Bounds on families with small VC-dimension

Let $\mathcal{F}$ be a family of subsets of $\{1,\ldots,n\}$. We say that $\mathcal{F}$ shatters $X$ if for every $X'\subset X$ there is a set $A\in\mathcal{F}$ such that $A\cap X=X'$. The VC-dimension of $\mathcal{F}$ is the size of the largest set that $\mathcal{F}$ shatters. Roughly, this is one way to measure how much information a family of sets contains, by measuring how large of a set can the family distinguish between. Trivially, the VC-dimension of $\mathcal{F}$ is at most $\log_2\lvert \mathcal{F}\rvert$.

VC here stands for Vapnik and Chervonenkis, after the two authors who first introduced this concept and used it in probability theory [VaCh].

The following shifting operation is very useful: when we shift a family of sets by $x$ we remove $x$ from every set that we can, as long as this doesn't collapse two sets into one. Precisely, if $A\in\mathcal{F}$ then the shift of $A$ by $x$ is defined to be \[ S_x(A) = \begin{cases} A\backslash\{x\} &\textrm{if }x\in A\textrm{ and }A\backslash\{x\}\not\in \mathcal{F}\textrm{, and}\\ A&\textrm{otherwise.}\end{cases}\] We say that $A$ is shifted if $S_x(A)\neq A$. Extending the notation in the obvious fashion, $S_x(\mathcal{F})$ is the family that results from shifting every set down by $x$. We note the following facts:

  1. Shifting preserves the size of the family: $\lvert S_x(\mathcal{F})\rvert=\lvert \mathcal{F}\rvert$ for every $x$.
  2. If $S_x(\mathcal{F})$ shatters $X$ then $\mathcal{F}$ shatters $X$: let $X'\subset X$, and suppose $A\cap X=X'$ for some $A\in S_x(\mathcal{F})$. We claim that there is some $B\in \mathcal{F}$ such that $B\cap X=X'$. If $A\in\mathcal{F}$ then we're done; otherwise, it must be the case that $x\not\in A$ and $A\cup \{x\}\in \mathcal{F}$. If $x\not\in X$ then $(A\cup\{x\})\cap X=A\cap X=X'$. If $x\in X$ then let $B\in S_x(\mathcal{F})$ be such that $B\cap X=X'\cup \{x\}$. Since $x\in B$ and $B\in S_x(\mathcal{F})$ we must have $B\backslash\{x\}\in \mathcal{F}$ (or else $B$ would have been shifted away), and $(B\backslash\{x\})\cap X = X'$.
  3. If $S_x(\mathcal{F})=\mathcal{F}$ for every $x$ then $\mathcal{F}$ is closed under subsets. That is, if $A\in \mathcal{F}$ and $A'\subset A$ then $A'\in\mathcal{F}$.
In particular, shattering is preserved (one way, at least), under taking shifts. We can therefore assume, for many proofs, that $\mathcal{F}$ is closed under subsets, which is very convenient. For example, for such families, every set in the family is shattered by the family. We have proved the following fundamental lemma, due independently to Sauer and Shelah, with a slight strengthening due to Pajor. It was also proved a year earlier independently by Vapnik and Chervonenkis. Clearly it was an idea whose time had come.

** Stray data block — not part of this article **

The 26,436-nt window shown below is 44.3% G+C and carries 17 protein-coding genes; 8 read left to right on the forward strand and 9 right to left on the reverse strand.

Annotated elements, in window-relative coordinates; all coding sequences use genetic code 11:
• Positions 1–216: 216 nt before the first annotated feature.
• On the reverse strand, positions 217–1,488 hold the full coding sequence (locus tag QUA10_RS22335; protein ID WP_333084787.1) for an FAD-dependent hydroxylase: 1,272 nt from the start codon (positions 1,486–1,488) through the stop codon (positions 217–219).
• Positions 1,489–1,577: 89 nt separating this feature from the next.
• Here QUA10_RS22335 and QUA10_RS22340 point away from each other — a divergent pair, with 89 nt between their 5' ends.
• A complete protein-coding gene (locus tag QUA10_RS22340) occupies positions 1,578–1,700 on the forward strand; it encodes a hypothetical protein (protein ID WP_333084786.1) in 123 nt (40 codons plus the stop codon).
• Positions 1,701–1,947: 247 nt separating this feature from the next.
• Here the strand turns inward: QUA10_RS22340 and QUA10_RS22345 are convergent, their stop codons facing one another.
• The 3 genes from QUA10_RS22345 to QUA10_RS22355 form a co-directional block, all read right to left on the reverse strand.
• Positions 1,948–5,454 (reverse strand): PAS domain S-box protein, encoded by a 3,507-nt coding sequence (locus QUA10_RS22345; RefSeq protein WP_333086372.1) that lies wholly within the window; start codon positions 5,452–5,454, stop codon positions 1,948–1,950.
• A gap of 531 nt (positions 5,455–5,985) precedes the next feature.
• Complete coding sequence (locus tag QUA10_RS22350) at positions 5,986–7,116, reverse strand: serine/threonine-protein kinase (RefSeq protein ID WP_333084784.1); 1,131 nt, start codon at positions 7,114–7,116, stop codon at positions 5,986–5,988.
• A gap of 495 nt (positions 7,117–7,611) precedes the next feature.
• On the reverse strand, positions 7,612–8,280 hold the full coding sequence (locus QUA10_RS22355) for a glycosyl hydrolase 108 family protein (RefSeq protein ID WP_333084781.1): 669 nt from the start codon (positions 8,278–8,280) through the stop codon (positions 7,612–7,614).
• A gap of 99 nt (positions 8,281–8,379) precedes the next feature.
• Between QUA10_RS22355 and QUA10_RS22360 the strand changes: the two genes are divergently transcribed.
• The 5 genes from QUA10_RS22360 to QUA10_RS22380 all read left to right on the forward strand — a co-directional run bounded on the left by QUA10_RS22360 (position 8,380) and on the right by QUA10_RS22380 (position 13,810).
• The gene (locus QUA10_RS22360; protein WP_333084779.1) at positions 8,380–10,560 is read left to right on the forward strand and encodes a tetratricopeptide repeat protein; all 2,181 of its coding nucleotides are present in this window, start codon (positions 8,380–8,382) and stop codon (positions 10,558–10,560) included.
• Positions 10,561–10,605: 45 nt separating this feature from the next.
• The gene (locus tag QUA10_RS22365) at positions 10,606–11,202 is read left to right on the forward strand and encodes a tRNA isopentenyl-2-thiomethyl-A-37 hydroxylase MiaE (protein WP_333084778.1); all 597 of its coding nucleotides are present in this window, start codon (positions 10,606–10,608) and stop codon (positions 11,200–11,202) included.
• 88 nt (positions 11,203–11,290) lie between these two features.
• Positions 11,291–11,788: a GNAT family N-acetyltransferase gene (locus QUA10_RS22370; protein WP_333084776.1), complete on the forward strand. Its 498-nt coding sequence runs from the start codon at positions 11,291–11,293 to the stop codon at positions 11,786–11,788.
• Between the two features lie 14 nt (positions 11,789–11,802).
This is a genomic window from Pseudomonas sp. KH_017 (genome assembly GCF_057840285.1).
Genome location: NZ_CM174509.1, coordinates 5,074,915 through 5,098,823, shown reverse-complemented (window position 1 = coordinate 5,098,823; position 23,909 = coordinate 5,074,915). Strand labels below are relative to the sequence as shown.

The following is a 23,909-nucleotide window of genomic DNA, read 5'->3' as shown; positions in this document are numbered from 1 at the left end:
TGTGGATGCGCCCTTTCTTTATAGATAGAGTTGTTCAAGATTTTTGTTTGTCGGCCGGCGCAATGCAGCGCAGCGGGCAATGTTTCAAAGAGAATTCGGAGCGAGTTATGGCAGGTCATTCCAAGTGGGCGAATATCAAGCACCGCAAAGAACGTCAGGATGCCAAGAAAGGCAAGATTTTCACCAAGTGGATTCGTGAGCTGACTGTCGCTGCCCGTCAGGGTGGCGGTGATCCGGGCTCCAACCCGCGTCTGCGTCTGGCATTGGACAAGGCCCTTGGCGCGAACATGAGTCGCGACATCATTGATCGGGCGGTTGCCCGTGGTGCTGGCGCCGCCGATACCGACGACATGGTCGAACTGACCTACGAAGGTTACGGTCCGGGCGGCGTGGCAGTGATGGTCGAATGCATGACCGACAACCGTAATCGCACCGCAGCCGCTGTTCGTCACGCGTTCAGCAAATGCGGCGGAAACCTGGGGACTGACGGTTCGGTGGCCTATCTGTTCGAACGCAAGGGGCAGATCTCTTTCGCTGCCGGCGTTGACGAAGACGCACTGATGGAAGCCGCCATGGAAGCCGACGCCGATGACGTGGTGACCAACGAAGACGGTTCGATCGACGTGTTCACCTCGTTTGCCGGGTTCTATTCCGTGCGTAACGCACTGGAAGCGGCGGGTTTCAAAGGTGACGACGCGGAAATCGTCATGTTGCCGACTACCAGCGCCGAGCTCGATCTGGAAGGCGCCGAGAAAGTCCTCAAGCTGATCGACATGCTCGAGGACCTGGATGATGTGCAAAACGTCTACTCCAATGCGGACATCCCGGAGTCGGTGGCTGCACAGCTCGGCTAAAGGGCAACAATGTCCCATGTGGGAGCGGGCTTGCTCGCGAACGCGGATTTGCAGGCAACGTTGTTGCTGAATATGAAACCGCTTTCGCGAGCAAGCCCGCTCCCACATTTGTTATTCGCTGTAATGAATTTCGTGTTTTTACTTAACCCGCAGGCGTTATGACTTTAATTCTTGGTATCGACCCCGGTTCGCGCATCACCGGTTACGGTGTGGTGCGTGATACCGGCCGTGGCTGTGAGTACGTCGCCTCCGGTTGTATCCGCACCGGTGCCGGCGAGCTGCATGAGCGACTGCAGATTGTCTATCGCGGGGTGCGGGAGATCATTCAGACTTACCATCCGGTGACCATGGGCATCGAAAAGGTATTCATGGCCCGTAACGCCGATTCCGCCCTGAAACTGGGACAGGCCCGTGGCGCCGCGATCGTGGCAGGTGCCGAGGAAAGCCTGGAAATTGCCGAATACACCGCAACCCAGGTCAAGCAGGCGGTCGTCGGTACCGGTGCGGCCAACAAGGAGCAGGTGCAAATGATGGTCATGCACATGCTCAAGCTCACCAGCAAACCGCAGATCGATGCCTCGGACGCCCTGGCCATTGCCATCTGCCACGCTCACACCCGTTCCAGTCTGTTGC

Sauer-Shelah-Pajor [Sa] [Sh] [Pa]
Every family $\mathcal{F}$ shatters at least $\lvert \mathcal{F}\rvert$ different sets. In particular, if $\mathcal{F}\subset 2^{[n]}$ has VC-dimension at most $d$ then \[\lvert \mathcal{F}\rvert \leq \sum_{i=0}^d \binom{n}{i}\ll (cn/d)^d\] for some absolute constant $c>0$.
In the rest of this note I'll give an exposition of a proof of the following result of Haussler, giving an improved upper bound on the size of families with small VC-dimension under the additional assumption that this family is well-separated. My interest in this result comes from a recent application in arithmetic combinatorics by Alon, Fox, and Zhao [AlFoZh].
Haussler [Ha]
If $\mathcal{F}\subset 2^{[n]}$ has VC-dimension at most $d$ and $\lvert A\Delta B\rvert \geq k$ for all $A,B\in\mathcal{F}$ then \[\lvert \mathcal{F}\rvert \leq (Cn/k)^d\] for some absolute constant $C>0$.

Shifts and symmetric differences

What effect does shifting have on the symmetric difference $A\Delta B$? Clearly, shifting by $x$ can only affect at most whether $x$ lies in the symmetric difference. Furthermore, if either both or neither of $A$ and $B$ are shifted then the symmetric difference does not change at all. Otherwise, suppose $A$ is shifted, so that $x\in A$ and $S_x(A)=A\backslash\{x\}$ and $B$ is not shifted. If $x\not\in B$ then $S_x(A)\Delta S_x(B)=(A\Delta B)\backslash\{x\}$. If $x\in B$ then $S_x(A)\Delta S_x(B)=A\Delta (B\backslash\{x\})$. On the other hand, $S_x(A)\Delta S_x(B\backslash\{x\})=A\Delta B$.

This shows that, for fixed $A$, the vector $(A\Delta B)_{B\in \mathcal{F}}$ does not change after shifting, except that some coordinates may be transposed and $x$ may be lost from some elements of this vector, which will happen only if $A$ is shifted and $x\not\in B$.